Stop me if you’ve heard this one before.
There once was a man who was vigilant and faithful. Given charge to protect his own or another’s interests, he kept the gate secure, being attentive and watchful. Though others would try to overtake the man’s possessions or knowledge or territory by force, he was always ready, and they were always foiled.
So someone tries the backdoor approach, using flattery and seduction. Poof. Within hours, he is telling her the combination to the safe, or including him in the close circle of confidants.
In Isaiah 39, Hezekiah, king of Judah, seems to follow this line. He is deathly ill, but the Lord gives him a reprieve. As Hezekiah is coming out of his illness, envoys from Babylon come and present themselves “with letters and a present,” expressing gratitude for his recovery. Seemingly out of nowhere, Hezekiah welcomes them into his palace and shows them everything in his vault and storehouses. The envoys take good notes, and many years later the forces of Babylon return and overtake the kingdom of Judah.
Isaiah reckons the events and prophesizes: “Behold, the days are coming, when all that is in your house, and that which your fathers have stored up till this day, shall be carried to Babylon. Nothing shall be left, says the Lord” (Isa. 39:6).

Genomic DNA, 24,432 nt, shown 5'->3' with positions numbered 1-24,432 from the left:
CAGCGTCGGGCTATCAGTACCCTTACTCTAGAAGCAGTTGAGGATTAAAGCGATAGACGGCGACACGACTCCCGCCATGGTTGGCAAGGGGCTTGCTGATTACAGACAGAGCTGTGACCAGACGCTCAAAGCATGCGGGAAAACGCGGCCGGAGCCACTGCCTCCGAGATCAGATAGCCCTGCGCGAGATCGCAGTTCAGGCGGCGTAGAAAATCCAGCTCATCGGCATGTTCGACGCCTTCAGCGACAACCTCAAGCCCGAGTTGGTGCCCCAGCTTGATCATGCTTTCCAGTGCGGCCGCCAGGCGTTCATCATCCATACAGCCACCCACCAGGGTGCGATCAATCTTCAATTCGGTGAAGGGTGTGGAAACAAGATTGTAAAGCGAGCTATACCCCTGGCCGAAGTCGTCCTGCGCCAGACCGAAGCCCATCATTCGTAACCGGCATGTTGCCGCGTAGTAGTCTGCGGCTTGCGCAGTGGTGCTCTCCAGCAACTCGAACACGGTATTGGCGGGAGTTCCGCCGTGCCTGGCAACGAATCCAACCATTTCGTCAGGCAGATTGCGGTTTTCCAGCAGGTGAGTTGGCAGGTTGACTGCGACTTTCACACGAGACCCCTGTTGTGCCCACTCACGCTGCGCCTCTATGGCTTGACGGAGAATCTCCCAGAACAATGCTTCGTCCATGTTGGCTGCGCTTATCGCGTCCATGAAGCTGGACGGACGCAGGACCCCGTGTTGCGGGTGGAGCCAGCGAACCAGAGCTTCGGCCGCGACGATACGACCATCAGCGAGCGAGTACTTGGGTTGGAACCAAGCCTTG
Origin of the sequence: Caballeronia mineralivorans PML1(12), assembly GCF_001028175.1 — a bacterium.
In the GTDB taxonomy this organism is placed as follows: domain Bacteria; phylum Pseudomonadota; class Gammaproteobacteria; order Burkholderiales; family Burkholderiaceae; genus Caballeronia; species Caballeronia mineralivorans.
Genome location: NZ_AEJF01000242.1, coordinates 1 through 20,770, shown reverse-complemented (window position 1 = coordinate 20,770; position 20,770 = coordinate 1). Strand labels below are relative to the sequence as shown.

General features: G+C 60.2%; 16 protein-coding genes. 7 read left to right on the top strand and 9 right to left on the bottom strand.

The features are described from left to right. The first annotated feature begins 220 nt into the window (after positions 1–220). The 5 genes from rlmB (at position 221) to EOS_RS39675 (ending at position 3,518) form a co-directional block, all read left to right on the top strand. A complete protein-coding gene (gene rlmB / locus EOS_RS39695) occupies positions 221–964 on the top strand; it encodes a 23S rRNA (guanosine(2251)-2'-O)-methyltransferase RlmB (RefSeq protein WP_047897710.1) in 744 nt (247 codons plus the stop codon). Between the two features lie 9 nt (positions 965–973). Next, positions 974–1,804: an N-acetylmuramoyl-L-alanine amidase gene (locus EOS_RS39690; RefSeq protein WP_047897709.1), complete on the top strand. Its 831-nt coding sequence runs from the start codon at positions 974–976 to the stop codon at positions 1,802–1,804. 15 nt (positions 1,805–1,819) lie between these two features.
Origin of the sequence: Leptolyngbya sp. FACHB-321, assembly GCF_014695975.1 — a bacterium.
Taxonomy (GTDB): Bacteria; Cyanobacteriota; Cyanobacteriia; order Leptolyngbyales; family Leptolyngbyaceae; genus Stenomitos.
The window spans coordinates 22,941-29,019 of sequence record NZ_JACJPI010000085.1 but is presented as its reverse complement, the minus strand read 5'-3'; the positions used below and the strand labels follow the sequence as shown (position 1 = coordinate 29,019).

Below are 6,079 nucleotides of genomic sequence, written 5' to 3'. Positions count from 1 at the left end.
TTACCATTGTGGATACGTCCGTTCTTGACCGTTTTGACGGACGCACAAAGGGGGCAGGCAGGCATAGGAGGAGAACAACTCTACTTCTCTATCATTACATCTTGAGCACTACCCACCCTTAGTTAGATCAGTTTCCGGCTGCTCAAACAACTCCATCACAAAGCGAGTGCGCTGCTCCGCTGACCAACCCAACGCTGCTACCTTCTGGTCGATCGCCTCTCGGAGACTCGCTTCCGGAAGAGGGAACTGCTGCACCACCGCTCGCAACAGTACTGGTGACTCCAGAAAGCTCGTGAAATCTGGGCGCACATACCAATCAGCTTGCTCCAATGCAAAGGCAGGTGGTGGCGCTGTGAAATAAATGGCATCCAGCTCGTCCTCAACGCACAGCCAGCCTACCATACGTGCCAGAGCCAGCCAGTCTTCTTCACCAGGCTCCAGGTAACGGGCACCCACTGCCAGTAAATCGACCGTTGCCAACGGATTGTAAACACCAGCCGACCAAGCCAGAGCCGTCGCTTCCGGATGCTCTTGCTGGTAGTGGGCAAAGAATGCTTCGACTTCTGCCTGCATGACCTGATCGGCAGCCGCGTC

What do we make of this? There is much that could be said for “Hezekiah’s folly,” or perhaps his vanity, or even his being dulled to the things of God—and we would be wise to pick up no stones. Who among you would cast a stone Hezekiah’s way? Who among you is without sin? Let him or her be the first to cast a stone. In Hezekiah, we may again see parts of ourselves.
There is also much we could take from Isaiah’s word about our own finitude and death. As each of us is “few of days” (Job 14:1), Isaiah’s word is a word to each of us: Behold, the day is coming when all that is in your house and all that you have stored up—all shall be taken away, and nothing shall be left.
For what has a man from all his work and striving? This also is vanity, a chasing after the wind (Ecclesiastes 2). For many of us, the fruit of our work is destined for a rerun of a rerun of Storage Wars.
But most of all, even here, we can find and remember the hope that springs from our redemption at God’s hand. Though our days are numbered, full of sorrow and toil, and though our dullness of heart is a fatal wound—Behold! The day is coming, and has come!
The One who was everything and had everything was made to be nothing on our behalf, so that we who are nothing and have nothing shall be given everything. That which our Father has stored up till this day shall be given us; all shall be given in the place he has prepared for us.
“Let not your hearts be troubled. Believe in God; believe also in me. In my Father’s house are many rooms. If it were not so, would I have told you that I go to prepare a place for you? And if I go and prepare a place for you, I will come again and will take you to myself, that where I am you may be also” (John 14:1-3).